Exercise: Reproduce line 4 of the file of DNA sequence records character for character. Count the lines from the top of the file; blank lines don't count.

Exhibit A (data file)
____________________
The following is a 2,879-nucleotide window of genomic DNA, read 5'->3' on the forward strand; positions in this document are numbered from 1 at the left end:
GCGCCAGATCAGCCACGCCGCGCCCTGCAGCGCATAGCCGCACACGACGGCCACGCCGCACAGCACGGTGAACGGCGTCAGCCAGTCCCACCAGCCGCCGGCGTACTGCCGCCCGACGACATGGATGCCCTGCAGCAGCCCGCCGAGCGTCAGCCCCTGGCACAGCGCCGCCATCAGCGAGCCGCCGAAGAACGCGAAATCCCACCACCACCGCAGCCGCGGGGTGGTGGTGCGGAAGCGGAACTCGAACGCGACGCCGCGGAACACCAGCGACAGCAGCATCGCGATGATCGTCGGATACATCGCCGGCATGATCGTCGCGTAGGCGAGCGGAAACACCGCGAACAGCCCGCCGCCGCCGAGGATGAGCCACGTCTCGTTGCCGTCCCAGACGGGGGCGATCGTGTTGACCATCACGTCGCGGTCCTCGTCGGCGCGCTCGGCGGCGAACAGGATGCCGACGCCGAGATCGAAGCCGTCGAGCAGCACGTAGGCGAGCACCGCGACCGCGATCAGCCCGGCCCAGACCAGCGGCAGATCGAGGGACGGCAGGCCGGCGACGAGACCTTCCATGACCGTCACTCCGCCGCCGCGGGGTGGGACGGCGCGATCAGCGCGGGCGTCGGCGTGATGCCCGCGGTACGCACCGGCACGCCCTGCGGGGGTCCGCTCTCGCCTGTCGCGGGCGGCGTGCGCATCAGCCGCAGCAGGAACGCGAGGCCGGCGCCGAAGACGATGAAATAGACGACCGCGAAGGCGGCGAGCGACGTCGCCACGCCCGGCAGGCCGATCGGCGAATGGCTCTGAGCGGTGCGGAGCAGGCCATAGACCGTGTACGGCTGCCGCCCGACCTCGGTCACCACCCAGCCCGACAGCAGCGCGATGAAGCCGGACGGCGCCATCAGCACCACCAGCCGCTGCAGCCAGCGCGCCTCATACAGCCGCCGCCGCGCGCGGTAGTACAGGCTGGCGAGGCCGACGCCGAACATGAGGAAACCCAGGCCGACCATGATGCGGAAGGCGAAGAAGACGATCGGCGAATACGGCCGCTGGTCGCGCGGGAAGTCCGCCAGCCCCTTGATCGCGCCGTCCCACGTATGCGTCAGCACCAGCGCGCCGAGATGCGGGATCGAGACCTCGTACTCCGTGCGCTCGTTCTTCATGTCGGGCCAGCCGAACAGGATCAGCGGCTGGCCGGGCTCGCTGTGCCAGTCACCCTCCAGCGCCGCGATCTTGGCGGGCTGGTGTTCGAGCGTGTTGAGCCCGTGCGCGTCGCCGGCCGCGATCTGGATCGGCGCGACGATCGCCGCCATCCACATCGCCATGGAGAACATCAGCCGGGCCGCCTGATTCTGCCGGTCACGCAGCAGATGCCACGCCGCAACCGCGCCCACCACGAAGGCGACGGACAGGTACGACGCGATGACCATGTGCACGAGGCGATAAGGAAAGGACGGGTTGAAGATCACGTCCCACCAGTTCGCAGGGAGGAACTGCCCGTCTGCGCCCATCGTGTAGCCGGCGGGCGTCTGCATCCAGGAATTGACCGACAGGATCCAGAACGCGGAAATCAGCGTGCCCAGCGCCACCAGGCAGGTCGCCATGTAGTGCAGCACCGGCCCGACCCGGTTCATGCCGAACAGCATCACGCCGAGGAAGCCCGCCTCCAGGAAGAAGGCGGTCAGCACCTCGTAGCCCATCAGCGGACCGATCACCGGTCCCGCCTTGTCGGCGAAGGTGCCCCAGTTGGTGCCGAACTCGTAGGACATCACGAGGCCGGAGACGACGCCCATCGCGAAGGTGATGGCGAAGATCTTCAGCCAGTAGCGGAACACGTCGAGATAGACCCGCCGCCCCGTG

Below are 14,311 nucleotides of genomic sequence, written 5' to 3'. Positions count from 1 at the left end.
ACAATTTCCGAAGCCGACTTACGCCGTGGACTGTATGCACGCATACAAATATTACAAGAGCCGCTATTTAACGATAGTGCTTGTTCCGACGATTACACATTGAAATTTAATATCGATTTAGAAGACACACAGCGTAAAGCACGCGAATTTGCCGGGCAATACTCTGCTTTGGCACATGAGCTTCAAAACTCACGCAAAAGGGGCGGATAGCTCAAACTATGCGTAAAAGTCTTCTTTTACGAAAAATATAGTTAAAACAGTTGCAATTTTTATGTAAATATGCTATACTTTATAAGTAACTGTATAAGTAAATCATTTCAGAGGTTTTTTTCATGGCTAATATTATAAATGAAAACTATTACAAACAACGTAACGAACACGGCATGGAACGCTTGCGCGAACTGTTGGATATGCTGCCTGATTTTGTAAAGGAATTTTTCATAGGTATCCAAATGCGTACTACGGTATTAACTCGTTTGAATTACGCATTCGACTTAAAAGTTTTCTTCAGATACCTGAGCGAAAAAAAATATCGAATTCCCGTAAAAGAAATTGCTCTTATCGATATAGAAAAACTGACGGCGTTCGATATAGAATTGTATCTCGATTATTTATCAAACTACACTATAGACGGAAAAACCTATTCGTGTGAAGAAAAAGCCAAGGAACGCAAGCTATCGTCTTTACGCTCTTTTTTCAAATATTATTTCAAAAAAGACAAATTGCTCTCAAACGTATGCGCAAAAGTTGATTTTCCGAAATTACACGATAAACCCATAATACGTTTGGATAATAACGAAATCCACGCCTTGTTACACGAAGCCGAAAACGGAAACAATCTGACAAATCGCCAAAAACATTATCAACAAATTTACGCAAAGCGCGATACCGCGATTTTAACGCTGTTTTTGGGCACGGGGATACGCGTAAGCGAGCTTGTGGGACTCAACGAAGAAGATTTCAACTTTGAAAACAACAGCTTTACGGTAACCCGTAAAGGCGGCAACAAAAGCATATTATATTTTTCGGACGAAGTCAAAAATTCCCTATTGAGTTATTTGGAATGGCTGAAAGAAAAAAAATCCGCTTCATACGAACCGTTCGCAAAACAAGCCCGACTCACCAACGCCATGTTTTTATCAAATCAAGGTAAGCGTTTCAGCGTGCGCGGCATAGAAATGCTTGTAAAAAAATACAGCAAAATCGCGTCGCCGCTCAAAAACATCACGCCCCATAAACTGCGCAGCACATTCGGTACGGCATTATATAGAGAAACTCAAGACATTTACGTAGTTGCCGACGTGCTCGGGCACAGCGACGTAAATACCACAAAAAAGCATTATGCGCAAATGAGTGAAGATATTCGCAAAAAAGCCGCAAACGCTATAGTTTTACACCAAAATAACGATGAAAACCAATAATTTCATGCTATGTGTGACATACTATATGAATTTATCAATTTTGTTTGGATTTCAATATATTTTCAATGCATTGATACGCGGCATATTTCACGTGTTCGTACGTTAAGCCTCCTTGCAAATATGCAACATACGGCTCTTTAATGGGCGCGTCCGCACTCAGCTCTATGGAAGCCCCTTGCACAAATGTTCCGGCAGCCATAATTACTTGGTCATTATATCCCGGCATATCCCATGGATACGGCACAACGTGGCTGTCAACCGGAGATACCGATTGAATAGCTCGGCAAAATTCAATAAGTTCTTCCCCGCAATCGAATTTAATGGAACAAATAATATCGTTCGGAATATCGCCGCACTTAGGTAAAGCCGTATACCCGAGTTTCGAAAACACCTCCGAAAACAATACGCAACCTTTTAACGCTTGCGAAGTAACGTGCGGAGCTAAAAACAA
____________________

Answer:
ACAATTTCCGAAGCCGACTTACGCCGTGGACTGTATGCACGCATACAAATATTACAAGAGCCGCTATTTAACGATAGTGCTTGTTCCGACGATTACACATTGAAATTTAATATCGATTTAGAAGACACACAGCGTAAAGCACGCGAATTTGCCGGGCAATACTCTGCTTTGGCACATGAGCTTCAAAACTCACGCAAAAGGGGCGGATAGCTCAAACTATGCGTAAAAGTCTTCTTTTACGAAAAATATAGTTAAAACAGTTGCAATTTTTATGTAAATATGCTATACTTTATAAGTAACTGTATAAGTAAATCATTTCAGAGGTTTTTTTCATGGCTAATATTATAAATGAAAACTATTACAAACAACGTAACGAACACGGCATGGAACGCTTGCGCGAACTGTTGGATATGCTGCCTGATTTTGTAAAGGAATTTTTCATAGGTATCCAAATGCGTACTACGGTATTAACTCGTTTGAATTACGCATTCGACTTAAAAGTTTTCTTCAGATACCTGAGCGAAAAAAAATATCGAATTCCCGTAAAAGAAATTGCTCTTATCGATATAGAAAAACTGACGGCGTTCGATATAGAATTGTATCTCGATTATTTATCAAACTACACTATAGACGGAAAAACCTATTCGTGTGAAGAAAAAGCCAAGGAACGCAAGCTATCGTCTTTACGCTCTTTTTTCAAATATTATTTCAAAAAAGACAAATTGCTCTCAAACGTATGCGCAAAAGTTGATTTTCCGAAATTACACGATAAACCCATAATACGTTTGGATAATAACGAAATCCACGCCTTGTTACACGAAGCCGAAAACGGAAACAATCTGACAAATCGCCAAAAACATTATCAACAAATTTACGCAAAGCGCGATACCGCGATTTTAACGCTGTTTTTGGGCACGGGGATACGCGTAAGCGAGCTTGTGGGACTCAACGAAGAAGATTTCAACTTTGAAAACAACAGCTTTACGGTAACCCGTAAAGGCGGCAACAAAAGCATATTATATTTTTCGGACGAAGTCAAAAATTCCCTATTGAGTTATTTGGAATGGCTGAAAGAAAAAAAATCCGCTTCATACGAACCGTTCGCAAAACAAGCCCGACTCACCAACGCCATGTTTTTATCAAATCAAGGTAAGCGTTTCAGCGTGCGCGGCATAGAAATGCTTGTAAAAAAATACAGCAAAATCGCGTCGCCGCTCAAAAACATCACGCCCCATAAACTGCGCAGCACATTCGGTACGGCATTATATAGAGAAACTCAAGACATTTACGTAGTTGCCGACGTGCTCGGGCACAGCGACGTAAATACCACAAAAAAGCATTATGCGCAAATGAGTGAAGATATTCGCAAAAAAGCCGCAAACGCTATAGTTTTACACCAAAATAACGATGAAAACCAATAATTTCATGCTATGTGTGACATACTATATGAATTTATCAATTTTGTTTGGATTTCAATATATTTTCAATGCATTGATACGCGGCATATTTCACGTGTTCGTACGTTAAGCCTCCTTGCAAATATGCAACATACGGCTCTTTAATGGGCGCGTCCGCACTCAGCTCTATGGAAGCCCCTTGCACAAATGTTCCGGCAGCCATAATTACTTGGTCATTATATCCCGGCATATCCCATGGATACGGCACAACGTGGCTGTCAACCGGAGATACCGATTGAATAGCTCGGCAAAATTCAATAAGTTCTTCCCCGCAATCGAATTTAATGGAACAAATAATATCGTTCGGAATATCGCCGCACTTAGGTAAAGCCGTATACCCGAGTTTCGAAAACACCTCCGAAAACAATACGCAACCTTTTAACGCTTGCGAAGTAACGTGCGGAGCTAAAAACAA